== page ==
Applications & OS News

Splunk Hires Microsoft Exec Gretchen O’Hara As Its New Channel Chief

Rick Whiting

O’Hara, who starts today after holding multiple channel and marketing posts during an 18-year career at Microsoft, replaces Bill Hustad who left in July for a channel management position at Okta.


Splunk has named Gretchen O’Hara, a long-time Microsoft marketing and channel executive, to be Splunk’s new channel chief, the unified security and observability platform developer will announce later today.

O’Hara starts at Splunk today with the title vice president, worldwide channels and alliances. She will oversee the company’s channel operations and manage the company’s relationships with its more than 2,400 partners around the world.

O’Hara (pictured) replaces Bill Hustad, previously Splunk’s vice president of alliances and channel ecosystems, who left the company in July to become senior vice president of global partners and alliances at Okta, a leading provider of identity and access management technology.

[Related: Splunk CEO Gary Steele On Channel Opportunities, Management Stability And Introducing Himself At .Conf22]

“For a very long time, when I was building ISV and developer channels at Microsoft, I have really seen Splunk as an incredible company,” O’Hara said in an interview with CRN, specifically citing the “fierce loyalty” of Splunk’s customers and the critical role the company’s technology plays in managing data in business transformation initiatives.

“When I look at Splunk I see this really rare, exceptional combination of mission-critical products, the people and the culture, and the market potential,” she continued. “That combination and the opportunity to really be part of that next wave of transformation that’s required for our customers to succeed in this distributed hybrid, multi-cloud world was an opportunity for me that I just couldn’t refuse. So I’m incredibly excited to lead the channel here.”

O’Hara will report to Christian Smith, Splunk senior vice president and chief revenue officer.

“Partners really are critical to our business. So what we really wanted to do was find a leader who was proven and understood the broad ecosystem of partners and alliances that are necessary to successfully bring our solutions to our customers, to bring them to life,” Smith said in an interview with CRN.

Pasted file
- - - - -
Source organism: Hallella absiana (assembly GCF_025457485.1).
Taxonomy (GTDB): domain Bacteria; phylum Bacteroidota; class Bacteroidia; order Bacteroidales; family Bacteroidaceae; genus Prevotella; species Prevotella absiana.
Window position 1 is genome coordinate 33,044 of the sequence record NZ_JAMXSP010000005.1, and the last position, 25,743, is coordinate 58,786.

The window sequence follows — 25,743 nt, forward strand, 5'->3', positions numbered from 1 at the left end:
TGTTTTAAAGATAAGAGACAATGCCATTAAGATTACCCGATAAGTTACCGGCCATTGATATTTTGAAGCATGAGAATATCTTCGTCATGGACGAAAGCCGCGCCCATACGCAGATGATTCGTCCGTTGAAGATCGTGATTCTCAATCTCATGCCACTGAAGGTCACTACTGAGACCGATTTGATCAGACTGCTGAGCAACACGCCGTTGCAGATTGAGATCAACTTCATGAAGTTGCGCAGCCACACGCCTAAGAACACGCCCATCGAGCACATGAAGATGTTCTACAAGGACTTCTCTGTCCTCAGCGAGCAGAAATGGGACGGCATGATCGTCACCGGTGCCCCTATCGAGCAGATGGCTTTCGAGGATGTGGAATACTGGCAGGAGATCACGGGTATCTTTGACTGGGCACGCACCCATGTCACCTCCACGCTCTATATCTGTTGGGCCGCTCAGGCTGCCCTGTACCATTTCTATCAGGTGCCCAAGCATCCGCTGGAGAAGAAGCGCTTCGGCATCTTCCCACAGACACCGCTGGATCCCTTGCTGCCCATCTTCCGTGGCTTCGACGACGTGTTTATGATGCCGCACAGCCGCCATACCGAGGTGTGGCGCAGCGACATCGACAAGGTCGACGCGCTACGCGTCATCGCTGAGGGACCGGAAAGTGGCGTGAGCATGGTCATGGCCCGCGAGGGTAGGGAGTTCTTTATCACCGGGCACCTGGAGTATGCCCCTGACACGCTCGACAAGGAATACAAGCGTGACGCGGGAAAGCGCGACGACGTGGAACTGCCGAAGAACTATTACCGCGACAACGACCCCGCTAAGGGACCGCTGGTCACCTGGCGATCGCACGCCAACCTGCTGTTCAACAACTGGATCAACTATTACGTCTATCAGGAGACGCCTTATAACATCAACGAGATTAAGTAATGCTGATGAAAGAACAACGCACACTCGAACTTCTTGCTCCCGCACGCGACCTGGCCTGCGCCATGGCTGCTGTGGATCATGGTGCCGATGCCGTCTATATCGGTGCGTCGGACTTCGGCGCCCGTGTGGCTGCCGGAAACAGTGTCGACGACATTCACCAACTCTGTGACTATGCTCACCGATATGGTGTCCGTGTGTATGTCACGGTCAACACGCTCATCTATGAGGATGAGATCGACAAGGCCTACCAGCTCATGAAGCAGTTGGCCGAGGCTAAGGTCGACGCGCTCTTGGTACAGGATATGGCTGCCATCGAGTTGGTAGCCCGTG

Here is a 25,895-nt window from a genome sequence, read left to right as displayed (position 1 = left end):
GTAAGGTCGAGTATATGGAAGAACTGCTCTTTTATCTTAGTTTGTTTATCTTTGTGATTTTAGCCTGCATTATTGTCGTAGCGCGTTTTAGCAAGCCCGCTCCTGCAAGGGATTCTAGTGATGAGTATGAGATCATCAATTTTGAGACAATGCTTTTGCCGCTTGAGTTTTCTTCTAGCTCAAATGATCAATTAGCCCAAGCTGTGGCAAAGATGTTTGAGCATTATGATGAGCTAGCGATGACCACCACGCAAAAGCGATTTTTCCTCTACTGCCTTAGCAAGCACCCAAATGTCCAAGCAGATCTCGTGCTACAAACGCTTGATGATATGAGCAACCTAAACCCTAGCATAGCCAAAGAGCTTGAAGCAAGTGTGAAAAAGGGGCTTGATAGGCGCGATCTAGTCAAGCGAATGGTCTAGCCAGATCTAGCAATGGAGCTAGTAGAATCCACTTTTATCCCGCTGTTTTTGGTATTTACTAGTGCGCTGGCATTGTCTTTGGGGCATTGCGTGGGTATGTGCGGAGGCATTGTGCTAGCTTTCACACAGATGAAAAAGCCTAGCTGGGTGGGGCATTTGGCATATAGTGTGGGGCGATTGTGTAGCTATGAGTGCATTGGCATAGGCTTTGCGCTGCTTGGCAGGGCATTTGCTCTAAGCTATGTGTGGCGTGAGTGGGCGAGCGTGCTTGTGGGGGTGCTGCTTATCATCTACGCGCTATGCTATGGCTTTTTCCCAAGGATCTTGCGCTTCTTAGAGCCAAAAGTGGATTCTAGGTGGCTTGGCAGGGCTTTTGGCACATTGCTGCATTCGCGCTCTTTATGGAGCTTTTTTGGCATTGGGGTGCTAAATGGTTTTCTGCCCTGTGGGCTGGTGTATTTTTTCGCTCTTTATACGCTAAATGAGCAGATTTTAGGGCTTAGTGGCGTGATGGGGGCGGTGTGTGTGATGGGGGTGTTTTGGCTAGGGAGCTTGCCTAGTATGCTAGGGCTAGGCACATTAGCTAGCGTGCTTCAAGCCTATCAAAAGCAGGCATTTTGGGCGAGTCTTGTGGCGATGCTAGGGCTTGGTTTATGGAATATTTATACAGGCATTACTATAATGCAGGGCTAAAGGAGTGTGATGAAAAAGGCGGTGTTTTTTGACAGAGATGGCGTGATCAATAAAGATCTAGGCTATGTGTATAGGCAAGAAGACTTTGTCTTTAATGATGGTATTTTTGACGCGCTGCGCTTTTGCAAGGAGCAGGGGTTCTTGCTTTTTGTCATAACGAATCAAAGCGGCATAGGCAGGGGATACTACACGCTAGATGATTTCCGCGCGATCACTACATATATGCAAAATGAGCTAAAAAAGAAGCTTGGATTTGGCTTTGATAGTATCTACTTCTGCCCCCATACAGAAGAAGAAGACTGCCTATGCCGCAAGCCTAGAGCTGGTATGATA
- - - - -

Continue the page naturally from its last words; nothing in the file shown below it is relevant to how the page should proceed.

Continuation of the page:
“Oftentimes organizations have leaders that learn on the job and grow into roles. But at this size and stage of [Splunk], we really wanted somebody who had been there and done that, someone who was deeply rooted in channels and alliances with a proven track record,” Smith said.

O’Hara joins Splunk after working at software giant Microsoft for more than 18 years, most recently as vice president of U.S. AI & Sustainability Strategy, a post she has held since March 2020, according to her LinkedIn page.

Throughout her lengthy tenure at Microsoft she has held a number of marketing and channel management positions including vice president of go-to-market strategy, One Commercial Partner; general manager of enterprise marketing, U.S. subsidiary; senior director of worldwide cloud partner strategy; director of worldwide emerging channels; and director of worldwide channel competitive strategy, her LinkedIn page says.

O’Hara’s appointment follows a number of changes in Splunk’s executive ranks over the last year or so, including the resignation of president and CEO Doug Merritt in November and the hiring of Proofpoint founder and CEO Gary Steele in March as the company’s new president and CEO. (Just last week Splunk disclosed that Jason Child, the company’s CFO since 2019, will leave the company in November to take a job with “a leading pre-IPO semiconductor company.”)

Splunk has also undergone significant changes to its business. The company has doubled down on marketing its machine data platform for observability and security tasks. And it has been transitioning its product line to cloud-based software and its pricing to a subscription model and annual recurring revenue.

On the financial front Splunk, a publicly traded company, received a $1 billion investment from private equity giant Silver Lake in June 2021 in a move to strengthen its balance sheet after the company experienced slower sales in 2020. And in March of this year private equity firm Hellman & Friedman acquired a 7.5 percent stake in the company.

Splunk, meanwhile, has continued to expand its channel efforts. In June 2021 the company launched a significant revamp of its partner program and rebranded it the “Splunk Partnerverse.”

In June of this year the company added to that with a new funded partner training benefit to help partners build solution competencies and drive enablement, a new online solutions catalog where partners can showcase their expertise and Splunk-based offerings, and partner access to the Splunk Cloud Sandbox for building and testing Splunk-based solutions.